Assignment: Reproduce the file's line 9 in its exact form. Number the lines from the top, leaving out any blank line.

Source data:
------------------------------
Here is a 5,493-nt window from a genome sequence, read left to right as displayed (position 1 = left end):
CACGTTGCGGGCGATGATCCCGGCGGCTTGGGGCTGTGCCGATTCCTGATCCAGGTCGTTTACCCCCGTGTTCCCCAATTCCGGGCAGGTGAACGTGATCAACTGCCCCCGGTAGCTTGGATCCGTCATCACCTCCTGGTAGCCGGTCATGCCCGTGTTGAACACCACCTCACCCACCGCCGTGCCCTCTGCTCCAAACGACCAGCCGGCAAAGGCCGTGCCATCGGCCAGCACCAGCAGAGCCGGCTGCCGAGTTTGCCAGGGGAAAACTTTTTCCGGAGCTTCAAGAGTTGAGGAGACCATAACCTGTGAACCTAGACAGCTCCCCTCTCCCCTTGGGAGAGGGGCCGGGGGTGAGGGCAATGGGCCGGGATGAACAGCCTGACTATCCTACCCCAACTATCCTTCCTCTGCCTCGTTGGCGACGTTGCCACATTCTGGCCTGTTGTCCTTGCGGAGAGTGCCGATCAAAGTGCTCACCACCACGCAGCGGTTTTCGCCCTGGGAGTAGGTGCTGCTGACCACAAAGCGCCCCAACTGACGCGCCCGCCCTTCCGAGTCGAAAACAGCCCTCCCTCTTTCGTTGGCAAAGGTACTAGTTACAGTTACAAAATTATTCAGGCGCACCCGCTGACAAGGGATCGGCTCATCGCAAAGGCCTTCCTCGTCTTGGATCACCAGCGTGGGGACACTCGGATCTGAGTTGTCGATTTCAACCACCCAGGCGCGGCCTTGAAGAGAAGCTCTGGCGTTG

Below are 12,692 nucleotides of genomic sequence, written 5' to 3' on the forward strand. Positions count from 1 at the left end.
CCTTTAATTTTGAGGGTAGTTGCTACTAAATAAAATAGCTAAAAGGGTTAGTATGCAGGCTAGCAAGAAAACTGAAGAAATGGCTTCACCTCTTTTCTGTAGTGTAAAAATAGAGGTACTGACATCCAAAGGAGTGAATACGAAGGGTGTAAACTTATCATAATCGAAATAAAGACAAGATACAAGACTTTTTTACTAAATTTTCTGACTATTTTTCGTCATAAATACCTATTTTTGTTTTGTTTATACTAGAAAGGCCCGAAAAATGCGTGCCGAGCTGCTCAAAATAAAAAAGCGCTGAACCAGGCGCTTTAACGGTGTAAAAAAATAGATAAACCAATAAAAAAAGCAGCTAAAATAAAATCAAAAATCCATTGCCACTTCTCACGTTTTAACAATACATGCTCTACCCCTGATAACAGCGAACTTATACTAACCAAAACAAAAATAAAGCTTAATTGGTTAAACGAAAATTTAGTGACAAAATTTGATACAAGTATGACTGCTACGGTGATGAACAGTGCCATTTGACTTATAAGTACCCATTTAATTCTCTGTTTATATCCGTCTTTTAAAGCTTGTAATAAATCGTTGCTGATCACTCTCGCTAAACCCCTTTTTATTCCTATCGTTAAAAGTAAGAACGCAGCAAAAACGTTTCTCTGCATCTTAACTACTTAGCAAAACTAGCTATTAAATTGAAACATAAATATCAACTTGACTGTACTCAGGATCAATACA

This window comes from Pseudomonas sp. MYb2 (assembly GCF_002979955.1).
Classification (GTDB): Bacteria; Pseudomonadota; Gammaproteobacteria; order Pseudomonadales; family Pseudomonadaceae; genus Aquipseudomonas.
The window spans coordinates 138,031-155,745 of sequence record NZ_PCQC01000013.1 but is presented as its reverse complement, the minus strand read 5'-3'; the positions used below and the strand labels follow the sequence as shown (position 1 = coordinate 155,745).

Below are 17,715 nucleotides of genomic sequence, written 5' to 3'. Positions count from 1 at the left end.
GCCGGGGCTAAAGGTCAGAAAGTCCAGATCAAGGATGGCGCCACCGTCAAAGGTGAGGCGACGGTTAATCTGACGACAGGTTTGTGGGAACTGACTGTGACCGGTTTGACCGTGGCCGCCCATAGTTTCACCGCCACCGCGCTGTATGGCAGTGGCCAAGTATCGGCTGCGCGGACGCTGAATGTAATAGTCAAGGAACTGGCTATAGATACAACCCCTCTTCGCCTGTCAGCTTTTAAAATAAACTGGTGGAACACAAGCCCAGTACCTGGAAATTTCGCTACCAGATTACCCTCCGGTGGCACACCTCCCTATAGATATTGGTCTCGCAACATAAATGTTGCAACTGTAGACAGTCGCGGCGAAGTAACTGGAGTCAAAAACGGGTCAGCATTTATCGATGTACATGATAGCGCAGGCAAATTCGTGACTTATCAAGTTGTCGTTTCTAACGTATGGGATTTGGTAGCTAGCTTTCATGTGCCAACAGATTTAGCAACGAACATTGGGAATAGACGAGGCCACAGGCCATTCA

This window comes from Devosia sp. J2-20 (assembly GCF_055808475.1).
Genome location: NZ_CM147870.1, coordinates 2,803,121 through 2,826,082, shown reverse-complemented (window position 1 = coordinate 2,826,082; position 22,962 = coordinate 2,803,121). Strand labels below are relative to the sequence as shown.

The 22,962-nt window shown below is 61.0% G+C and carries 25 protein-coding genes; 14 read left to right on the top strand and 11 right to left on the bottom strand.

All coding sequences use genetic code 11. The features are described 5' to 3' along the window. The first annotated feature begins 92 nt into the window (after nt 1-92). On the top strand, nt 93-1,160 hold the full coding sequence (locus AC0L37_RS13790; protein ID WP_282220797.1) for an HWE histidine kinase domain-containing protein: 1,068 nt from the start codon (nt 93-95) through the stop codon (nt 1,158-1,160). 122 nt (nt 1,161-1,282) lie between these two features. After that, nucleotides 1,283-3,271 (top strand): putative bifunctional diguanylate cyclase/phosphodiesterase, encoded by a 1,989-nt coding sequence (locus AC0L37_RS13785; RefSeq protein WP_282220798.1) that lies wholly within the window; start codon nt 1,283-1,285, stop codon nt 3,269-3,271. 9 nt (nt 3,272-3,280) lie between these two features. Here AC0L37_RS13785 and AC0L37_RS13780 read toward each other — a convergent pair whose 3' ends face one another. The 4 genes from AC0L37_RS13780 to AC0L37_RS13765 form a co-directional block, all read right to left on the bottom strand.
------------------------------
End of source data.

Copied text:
GCCGGGGCTAAAGGTCAGAAAGTCCAGATCAAGGATGGCGCCACCGTCAAAGGTGAGGCGACGGTTAATCTGACGACAGGTTTGTGGGAACTGACTGTGACCGGTTTGACCGTGGCCGCCCATAGTTTCACCGCCACCGCGCTGTATGGCAGTGGCCAAGTATCGGCTGCGCGGACGCTGAATGTAATAGTCAAGGAACTGGCTATAGATACAACCCCTCTTCGCCTGTCAGCTTTTAAAATAAACTGGTGGAACACAAGCCCAGTACCTGGAAATTTCGCTACCAGATTACCCTCCGGTGGCACACCTCCCTATAGATATTGGTCTCGCAACATAAATGTTGCAACTGTAGACAGTCGCGGCGAAGTAACTGGAGTCAAAAACGGGTCAGCATTTATCGATGTACATGATAGCGCAGGCAAATTCGTGACTTATCAAGTTGTCGTTTCTAACGTATGGGATTTGGTAGCTAGCTTTCATGTGCCAACAGATTTAGCAACGAACATTGGGAATAGACGAGGCCACAGGCCATTCA